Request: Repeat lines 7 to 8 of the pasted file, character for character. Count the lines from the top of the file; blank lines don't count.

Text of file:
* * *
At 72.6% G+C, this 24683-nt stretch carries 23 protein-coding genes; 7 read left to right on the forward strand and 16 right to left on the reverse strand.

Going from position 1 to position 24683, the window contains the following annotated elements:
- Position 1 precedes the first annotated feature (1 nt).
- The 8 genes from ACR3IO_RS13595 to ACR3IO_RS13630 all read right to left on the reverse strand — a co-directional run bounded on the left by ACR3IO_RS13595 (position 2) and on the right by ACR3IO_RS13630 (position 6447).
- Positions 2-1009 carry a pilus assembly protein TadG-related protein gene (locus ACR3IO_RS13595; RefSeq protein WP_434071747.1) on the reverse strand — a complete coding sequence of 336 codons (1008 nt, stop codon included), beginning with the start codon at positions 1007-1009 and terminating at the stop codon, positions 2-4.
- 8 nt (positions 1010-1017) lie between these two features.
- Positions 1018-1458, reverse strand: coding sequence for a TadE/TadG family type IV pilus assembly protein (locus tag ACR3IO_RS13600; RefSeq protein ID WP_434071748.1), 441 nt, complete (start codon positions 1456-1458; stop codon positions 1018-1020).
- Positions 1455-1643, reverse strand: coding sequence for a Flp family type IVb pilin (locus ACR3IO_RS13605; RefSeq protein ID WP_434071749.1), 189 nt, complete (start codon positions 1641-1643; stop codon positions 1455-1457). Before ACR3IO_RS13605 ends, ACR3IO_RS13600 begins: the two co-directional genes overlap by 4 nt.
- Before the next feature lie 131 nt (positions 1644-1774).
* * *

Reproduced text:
- Positions 1018-1458, reverse strand: coding sequence for a TadE/TadG family type IV pilus assembly protein (locus tag ACR3IO_RS13600; RefSeq protein ID WP_434071748.1), 441 nt, complete (start codon positions 1456-1458; stop codon positions 1018-1020).
- Positions 1455-1643, reverse strand: coding sequence for a Flp family type IVb pilin (locus ACR3IO_RS13605; RefSeq protein ID WP_434071749.1), 189 nt, complete (start codon positions 1641-1643; stop codon positions 1455-1457). Before ACR3IO_RS13605 ends, ACR3IO_RS13600 begins: the two co-directional genes overlap by 4 nt.